COLUMBUS, Ohio (AP) — Investigations are underway into allegations that a doctor working for an Ohio hospital system ordered inappropriately high doses of pain medication to dozens of patients, leading to the deaths of at least 28 people at two hospitals. A review of events so far based on information provided by Mount Carmel Hospital System, details in lawsuits and accounts from patients’ family members:
Oct. 25: Columbus-based Mount Carmel receives formal report related to care provided by Dr. William Husel.
Nov. 19: Mount Carmel receives second formal report related to Husel’s care and broadens an internal investigation.
Nov. 21: Mount Carmel receives a third report and prohibits Husel from providing patient care.
Most Read Nation & World Stories
- Sports on TV & radio: Local listings for Seattle games and events
- Trump escalates attacks on McConnell with 'DEATH WISH' post
- Key Largo is so flooded that crocodiles are swimming in the streets
- Russia withdraws troops after Ukraine encircles key city
- Daylight saving ends soon. Wait, didn't lawmakers vote to end this?
Dec. 5: Mount Carmel fires Husel, notifies the State Medical Board of Ohio and meets with Franklin County Prosecutor Ron O’Brien. Two days later, the hospital notifies the Ohio Boards of Pharmacy & Nursing.
Dec. 11: Mount Carmel begins training staff on changes in procedures and on existing and updated policies.
Dec. 27: Mount Carmel first contacts families of patients affected by Husel’s actions to notify them and apologize.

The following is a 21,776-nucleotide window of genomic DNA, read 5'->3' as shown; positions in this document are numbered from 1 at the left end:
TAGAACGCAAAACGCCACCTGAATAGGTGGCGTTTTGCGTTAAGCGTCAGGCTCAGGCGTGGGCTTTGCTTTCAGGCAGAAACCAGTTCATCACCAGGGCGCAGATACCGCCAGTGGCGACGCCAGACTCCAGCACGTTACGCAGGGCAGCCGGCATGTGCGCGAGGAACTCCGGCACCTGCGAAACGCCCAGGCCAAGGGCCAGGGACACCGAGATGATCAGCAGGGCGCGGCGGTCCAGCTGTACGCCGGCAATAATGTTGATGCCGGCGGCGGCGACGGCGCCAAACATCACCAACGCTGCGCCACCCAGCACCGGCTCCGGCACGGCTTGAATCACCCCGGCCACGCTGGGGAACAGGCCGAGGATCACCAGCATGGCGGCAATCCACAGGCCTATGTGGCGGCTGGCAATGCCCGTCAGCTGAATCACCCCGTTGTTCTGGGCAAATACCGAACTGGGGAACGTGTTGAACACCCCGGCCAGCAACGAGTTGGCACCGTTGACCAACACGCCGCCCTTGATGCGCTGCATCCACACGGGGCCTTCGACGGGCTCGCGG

Jan. 14: The first lawsuit is filed over the deaths, against the health system, a pharmacist, a nurse, and Husel, alleging a “grossly excessive” dosage of the powerful painkiller fentanyl was ordered to hasten the death of 79-year-old Janet Kavanaugh in December 2017.
The same day, allegations against Husel become public as the hospital system releases a statement revealing the deaths of 27 patients who received doses of pain medication that were potentially fatal. The hospital’s President and CEO Ed Lamb apologizes and says they are investigating how it happened. In an internal video released to employees the same day, Lamb said Husel’s orders were carried out by employees who “made poor decisions” and ignored existing safeguards.
Jan. 16: In the first public comments from a family member, David Austin, of Columbus, says he felt “like somebody kicked me in the chest” when he was told of the alleged circumstances of the death of his wife of 36 years, Bonnie Austin, in September. The same day, Mount Carmel says it identified a 28th patient. Attorneys for Hustel issue their first “no comment.”
Jan. 17: The widow of a man treated by Husel says news of the circumstances of her husband’s death left her shocked that such a scenario could happen despite procedural and technological safeguards. Christine Allison, of Columbus, says “the system failed tremendously” in the case of her 44-year-old husband, Troy.
Jan. 19: The Ohio Department of Health confirms its investigation of Husel on behalf of the U.S. Centers for Medicare and Medicaid Services.
Jan. 24: Mount Carmel acknowledges that Husel kept working for four weeks after concern was raised last fall. It also says it is now investigating whether some patients got excessive doses while they might still have had the opportunity to improve with treatment. The hospital raises the total number of patients receiving excessive doses of pain medication to 34.
Jan. 25: State Medical Board suspends Husel’s license, says doctor invoked his right against self-incrimination when he met with representatives this week and was questioned. Two additional lawsuits filed, over the deaths of 69-year-old Joanne Bellisari in May 2015 and 80-year-old Jim Allen in May 2018, bringing the total to six lawsuits.
Jan. 29: Mount Carmel says 23 staff members, including managers, now on leave pending further investigation. It previously said 20 employees — six pharmacists and 14 nurses. At least eight wrongful death lawsuits now filed.
Associated Press writers Kantele Franko contributed to this report.